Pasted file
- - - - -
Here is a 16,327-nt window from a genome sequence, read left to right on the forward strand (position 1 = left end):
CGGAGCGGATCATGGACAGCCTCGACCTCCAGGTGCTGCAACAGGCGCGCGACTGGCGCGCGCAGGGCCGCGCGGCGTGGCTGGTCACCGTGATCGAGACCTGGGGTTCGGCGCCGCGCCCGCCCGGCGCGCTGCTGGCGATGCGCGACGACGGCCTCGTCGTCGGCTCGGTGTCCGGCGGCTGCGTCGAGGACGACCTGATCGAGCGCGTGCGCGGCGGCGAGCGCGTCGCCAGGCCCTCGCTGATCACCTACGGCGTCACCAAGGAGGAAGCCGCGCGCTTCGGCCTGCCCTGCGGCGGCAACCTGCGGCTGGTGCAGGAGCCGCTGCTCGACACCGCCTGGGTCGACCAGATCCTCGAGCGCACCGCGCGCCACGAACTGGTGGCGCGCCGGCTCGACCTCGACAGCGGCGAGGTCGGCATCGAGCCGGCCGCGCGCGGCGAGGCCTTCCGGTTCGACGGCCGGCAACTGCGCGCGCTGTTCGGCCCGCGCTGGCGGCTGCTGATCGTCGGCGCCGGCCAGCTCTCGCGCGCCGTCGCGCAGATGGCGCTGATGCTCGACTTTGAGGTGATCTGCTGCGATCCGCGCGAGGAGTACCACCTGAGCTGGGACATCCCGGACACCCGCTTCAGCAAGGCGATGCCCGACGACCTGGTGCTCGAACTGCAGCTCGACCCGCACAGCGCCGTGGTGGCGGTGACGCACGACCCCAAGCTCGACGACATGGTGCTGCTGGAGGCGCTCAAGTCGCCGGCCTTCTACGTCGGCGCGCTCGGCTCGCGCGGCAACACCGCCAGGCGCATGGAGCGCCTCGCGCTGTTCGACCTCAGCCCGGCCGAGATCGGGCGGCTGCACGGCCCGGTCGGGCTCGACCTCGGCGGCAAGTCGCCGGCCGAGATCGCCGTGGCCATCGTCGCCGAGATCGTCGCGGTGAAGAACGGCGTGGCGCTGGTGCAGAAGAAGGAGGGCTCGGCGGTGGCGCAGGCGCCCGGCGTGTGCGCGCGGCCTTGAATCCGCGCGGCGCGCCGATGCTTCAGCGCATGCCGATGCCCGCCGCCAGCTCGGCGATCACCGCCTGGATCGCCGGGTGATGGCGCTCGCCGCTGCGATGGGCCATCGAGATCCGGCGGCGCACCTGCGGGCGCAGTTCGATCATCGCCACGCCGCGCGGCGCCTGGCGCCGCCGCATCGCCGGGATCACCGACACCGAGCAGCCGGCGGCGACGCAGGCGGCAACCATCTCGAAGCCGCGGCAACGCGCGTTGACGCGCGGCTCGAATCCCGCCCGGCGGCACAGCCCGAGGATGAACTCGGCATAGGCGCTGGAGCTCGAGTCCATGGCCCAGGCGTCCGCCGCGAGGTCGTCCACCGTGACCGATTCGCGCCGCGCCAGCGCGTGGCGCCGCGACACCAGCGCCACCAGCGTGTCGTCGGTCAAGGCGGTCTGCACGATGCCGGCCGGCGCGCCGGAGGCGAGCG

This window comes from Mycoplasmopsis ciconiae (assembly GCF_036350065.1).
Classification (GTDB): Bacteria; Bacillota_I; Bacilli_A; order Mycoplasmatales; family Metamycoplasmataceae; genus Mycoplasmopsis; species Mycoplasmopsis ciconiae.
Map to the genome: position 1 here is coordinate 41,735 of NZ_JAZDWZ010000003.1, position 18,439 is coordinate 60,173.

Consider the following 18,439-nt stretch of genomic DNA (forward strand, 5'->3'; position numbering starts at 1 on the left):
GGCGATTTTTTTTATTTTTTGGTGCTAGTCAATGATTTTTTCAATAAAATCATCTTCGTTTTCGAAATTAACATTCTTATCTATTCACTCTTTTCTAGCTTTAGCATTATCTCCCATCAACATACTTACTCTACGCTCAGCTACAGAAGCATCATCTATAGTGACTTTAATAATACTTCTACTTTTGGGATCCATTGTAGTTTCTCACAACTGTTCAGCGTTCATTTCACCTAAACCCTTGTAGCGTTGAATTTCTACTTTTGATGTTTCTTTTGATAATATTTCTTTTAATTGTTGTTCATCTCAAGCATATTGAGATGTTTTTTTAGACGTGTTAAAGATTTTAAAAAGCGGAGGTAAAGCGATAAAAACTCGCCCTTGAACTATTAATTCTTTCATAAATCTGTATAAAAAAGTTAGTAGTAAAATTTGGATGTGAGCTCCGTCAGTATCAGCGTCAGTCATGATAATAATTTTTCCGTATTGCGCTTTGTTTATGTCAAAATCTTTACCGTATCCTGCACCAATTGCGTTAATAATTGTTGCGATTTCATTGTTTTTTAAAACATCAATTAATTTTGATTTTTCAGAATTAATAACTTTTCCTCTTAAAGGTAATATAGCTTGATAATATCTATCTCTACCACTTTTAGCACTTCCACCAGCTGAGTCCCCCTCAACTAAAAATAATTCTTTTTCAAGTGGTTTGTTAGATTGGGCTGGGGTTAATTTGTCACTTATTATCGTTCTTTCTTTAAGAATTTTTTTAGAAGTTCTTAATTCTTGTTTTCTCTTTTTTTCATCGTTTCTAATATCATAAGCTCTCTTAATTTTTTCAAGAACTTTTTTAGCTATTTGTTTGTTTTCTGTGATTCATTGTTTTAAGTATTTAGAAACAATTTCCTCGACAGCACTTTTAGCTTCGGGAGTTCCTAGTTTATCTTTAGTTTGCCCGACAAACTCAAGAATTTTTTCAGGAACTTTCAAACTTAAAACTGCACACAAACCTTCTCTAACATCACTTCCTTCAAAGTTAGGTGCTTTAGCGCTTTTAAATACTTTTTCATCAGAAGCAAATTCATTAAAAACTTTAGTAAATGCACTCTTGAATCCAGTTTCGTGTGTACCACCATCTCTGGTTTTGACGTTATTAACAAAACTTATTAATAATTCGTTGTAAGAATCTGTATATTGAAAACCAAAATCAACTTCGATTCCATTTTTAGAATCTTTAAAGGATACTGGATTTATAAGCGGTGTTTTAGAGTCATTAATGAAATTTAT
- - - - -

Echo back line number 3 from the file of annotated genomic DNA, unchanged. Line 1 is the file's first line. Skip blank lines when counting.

This window comes from Mycoplasmopsis ciconiae (assembly GCF_036350065.1).